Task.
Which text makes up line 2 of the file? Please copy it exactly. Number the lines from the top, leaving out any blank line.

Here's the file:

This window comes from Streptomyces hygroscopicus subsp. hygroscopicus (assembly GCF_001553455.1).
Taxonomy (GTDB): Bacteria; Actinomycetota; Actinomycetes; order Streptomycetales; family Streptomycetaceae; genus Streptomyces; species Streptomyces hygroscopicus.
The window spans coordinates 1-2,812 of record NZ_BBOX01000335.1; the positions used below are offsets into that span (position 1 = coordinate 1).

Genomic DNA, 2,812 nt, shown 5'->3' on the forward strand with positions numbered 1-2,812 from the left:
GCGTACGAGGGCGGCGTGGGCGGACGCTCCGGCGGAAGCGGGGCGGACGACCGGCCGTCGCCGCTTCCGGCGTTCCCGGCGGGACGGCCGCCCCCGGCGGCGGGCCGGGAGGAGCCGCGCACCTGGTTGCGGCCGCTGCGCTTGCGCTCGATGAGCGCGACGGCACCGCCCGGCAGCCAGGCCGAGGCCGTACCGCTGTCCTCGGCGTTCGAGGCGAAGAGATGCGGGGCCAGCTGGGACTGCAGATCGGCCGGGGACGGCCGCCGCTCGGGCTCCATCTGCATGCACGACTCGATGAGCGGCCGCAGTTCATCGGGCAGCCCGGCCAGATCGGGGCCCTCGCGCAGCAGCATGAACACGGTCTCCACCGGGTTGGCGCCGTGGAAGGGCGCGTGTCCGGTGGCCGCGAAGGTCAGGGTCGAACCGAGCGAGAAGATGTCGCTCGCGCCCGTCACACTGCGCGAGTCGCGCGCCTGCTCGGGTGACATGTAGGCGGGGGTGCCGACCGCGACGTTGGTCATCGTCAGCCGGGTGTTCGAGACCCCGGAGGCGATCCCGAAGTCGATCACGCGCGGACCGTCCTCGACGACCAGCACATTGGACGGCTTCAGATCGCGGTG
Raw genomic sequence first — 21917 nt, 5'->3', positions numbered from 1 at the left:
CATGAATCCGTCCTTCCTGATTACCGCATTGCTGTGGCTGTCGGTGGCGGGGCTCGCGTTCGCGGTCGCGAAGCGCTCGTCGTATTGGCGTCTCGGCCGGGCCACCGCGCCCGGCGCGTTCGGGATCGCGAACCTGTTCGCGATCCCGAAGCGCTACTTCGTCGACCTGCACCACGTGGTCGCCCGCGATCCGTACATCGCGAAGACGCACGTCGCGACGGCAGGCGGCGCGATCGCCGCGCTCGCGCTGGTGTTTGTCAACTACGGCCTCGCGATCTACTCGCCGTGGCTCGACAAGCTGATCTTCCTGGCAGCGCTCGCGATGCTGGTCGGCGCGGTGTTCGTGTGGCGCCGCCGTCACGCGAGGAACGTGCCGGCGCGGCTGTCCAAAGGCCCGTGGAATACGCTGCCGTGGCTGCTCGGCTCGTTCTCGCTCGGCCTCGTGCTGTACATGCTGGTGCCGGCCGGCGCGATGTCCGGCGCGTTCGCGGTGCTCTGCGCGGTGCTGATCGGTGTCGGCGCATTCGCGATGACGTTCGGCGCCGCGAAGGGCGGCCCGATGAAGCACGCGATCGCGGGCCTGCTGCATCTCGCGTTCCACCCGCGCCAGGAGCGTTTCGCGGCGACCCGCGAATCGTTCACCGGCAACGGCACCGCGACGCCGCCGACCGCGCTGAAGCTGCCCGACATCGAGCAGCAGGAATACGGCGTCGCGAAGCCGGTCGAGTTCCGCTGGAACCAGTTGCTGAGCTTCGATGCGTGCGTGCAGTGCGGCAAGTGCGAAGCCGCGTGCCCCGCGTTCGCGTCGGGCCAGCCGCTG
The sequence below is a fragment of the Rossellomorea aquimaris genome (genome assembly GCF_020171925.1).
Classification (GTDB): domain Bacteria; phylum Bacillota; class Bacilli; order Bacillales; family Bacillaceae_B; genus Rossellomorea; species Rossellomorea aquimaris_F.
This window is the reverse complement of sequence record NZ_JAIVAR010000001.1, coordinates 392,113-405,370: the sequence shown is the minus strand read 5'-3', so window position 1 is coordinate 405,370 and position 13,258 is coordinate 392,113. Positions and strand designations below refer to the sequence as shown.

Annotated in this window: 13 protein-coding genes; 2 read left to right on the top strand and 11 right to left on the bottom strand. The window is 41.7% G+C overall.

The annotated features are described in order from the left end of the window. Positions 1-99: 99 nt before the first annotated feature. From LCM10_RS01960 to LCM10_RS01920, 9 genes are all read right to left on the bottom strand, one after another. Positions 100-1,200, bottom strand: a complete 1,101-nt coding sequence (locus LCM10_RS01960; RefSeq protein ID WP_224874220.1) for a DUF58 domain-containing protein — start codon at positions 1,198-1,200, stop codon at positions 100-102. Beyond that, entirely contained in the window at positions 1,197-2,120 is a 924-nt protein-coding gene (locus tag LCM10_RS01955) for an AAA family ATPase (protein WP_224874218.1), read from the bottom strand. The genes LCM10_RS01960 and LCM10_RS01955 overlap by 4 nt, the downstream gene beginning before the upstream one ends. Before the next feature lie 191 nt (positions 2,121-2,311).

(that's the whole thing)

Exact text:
Taxonomy (GTDB): Bacteria; Actinomycetota; Actinomycetes; order Streptomycetales; family Streptomycetaceae; genus Streptomyces; species Streptomyces hygroscopicus.